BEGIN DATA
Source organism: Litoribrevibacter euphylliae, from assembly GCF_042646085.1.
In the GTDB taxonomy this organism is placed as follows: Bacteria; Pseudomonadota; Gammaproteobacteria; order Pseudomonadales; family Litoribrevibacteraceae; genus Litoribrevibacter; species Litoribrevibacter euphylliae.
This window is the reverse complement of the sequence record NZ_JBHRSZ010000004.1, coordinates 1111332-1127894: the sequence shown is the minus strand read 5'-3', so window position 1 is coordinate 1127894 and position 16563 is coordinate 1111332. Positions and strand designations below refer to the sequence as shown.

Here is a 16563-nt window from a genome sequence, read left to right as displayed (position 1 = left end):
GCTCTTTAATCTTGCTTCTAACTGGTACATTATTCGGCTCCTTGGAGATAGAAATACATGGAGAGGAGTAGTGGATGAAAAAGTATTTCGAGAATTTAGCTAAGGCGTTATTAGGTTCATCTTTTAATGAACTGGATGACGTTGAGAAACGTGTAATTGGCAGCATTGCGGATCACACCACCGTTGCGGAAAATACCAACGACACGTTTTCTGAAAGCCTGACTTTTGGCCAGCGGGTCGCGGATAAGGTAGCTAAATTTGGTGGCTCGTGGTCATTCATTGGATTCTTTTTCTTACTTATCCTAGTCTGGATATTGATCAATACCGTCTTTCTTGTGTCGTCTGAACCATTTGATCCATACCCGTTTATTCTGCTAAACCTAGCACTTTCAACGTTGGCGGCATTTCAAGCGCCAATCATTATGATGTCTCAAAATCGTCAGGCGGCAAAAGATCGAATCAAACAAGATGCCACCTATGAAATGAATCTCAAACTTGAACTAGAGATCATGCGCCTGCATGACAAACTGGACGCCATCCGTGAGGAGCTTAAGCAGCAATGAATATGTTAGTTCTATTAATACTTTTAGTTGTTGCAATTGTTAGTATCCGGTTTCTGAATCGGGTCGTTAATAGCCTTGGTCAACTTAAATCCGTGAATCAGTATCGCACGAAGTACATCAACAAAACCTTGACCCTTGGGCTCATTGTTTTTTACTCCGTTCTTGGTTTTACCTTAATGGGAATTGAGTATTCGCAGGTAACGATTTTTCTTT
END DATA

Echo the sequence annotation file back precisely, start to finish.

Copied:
Source organism: Litoribrevibacter euphylliae, from assembly GCF_042646085.1.
In the GTDB taxonomy this organism is placed as follows: Bacteria; Pseudomonadota; Gammaproteobacteria; order Pseudomonadales; family Litoribrevibacteraceae; genus Litoribrevibacter; species Litoribrevibacter euphylliae.
This window is the reverse complement of the sequence record NZ_JBHRSZ010000004.1, coordinates 1111332-1127894: the sequence shown is the minus strand read 5'-3', so window position 1 is coordinate 1127894 and position 16563 is coordinate 1111332. Positions and strand designations below refer to the sequence as shown.

Here is a 16563-nt window from a genome sequence, read left to right as displayed (position 1 = left end):
GCTCTTTAATCTTGCTTCTAACTGGTACATTATTCGGCTCCTTGGAGATAGAAATACATGGAGAGGAGTAGTGGATGAAAAAGTATTTCGAGAATTTAGCTAAGGCGTTATTAGGTTCATCTTTTAATGAACTGGATGACGTTGAGAAACGTGTAATTGGCAGCATTGCGGATCACACCACCGTTGCGGAAAATACCAACGACACGTTTTCTGAAAGCCTGACTTTTGGCCAGCGGGTCGCGGATAAGGTAGCTAAATTTGGTGGCTCGTGGTCATTCATTGGATTCTTTTTCTTACTTATCCTAGTCTGGATATTGATCAATACCGTCTTTCTTGTGTCGTCTGAACCATTTGATCCATACCCGTTTATTCTGCTAAACCTAGCACTTTCAACGTTGGCGGCATTTCAAGCGCCAATCATTATGATGTCTCAAAATCGTCAGGCGGCAAAAGATCGAATCAAACAAGATGCCACCTATGAAATGAATCTCAAACTTGAACTAGAGATCATGCGCCTGCATGACAAACTGGACGCCATCCGTGAGGAGCTTAAGCAGCAATGAATATGTTAGTTCTATTAATACTTTTAGTTGTTGCAATTGTTAGTATCCGGTTTCTGAATCGGGTCGTTAATAGCCTTGGTCAACTTAAATCCGTGAATCAGTATCGCACGAAGTACATCAACAAAACCTTGACCCTTGGGCTCATTGTTTTTTACTCCGTTCTTGGTTTTACCTTAATGGGAATTGAGTATTCGCAGGTAACGATTTTTCTTT